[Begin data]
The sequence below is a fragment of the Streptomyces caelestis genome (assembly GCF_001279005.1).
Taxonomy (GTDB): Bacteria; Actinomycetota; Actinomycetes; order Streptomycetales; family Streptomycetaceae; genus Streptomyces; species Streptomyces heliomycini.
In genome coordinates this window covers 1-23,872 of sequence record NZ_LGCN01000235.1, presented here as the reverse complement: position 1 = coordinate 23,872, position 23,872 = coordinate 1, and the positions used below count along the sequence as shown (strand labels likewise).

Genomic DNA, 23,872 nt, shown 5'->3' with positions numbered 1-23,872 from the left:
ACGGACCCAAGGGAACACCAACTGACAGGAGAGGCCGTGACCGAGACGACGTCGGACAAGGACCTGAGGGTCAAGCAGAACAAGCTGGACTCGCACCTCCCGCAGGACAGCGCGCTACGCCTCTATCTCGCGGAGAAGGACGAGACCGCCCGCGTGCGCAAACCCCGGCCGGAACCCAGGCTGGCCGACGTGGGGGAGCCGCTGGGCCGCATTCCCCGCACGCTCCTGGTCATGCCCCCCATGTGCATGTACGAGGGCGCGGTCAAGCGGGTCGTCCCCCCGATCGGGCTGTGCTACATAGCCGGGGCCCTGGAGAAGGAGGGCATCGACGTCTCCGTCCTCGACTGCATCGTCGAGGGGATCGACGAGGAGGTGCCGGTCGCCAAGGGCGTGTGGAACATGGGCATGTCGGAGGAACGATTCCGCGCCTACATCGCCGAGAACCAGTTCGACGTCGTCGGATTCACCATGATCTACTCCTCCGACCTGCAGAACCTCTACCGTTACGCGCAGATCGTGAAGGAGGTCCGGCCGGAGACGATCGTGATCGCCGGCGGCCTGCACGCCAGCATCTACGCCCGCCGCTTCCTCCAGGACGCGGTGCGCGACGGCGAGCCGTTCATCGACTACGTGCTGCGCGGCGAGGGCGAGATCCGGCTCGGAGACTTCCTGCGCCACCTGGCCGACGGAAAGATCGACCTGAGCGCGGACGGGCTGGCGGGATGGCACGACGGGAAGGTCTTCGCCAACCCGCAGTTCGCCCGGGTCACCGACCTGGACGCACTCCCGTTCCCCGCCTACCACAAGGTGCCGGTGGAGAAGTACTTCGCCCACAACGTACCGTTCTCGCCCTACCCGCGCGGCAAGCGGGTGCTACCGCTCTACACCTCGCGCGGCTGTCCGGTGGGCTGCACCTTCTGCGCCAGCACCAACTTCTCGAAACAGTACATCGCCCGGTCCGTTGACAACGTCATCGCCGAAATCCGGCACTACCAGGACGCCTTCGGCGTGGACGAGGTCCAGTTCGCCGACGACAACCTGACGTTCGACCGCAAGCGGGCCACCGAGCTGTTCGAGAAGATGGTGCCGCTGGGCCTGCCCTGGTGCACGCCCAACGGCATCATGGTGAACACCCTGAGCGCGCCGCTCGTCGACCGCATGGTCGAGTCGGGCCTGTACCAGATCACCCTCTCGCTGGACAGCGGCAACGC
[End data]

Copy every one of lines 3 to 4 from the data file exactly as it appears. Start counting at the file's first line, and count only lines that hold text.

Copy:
In genome coordinates this window covers 1-23,872 of sequence record NZ_LGCN01000235.1, presented here as the reverse complement: position 1 = coordinate 23,872, position 23,872 = coordinate 1, and the positions used below count along the sequence as shown (strand labels likewise).

Genomic DNA, 23,872 nt, shown 5'->3' with positions numbered 1-23,872 from the left: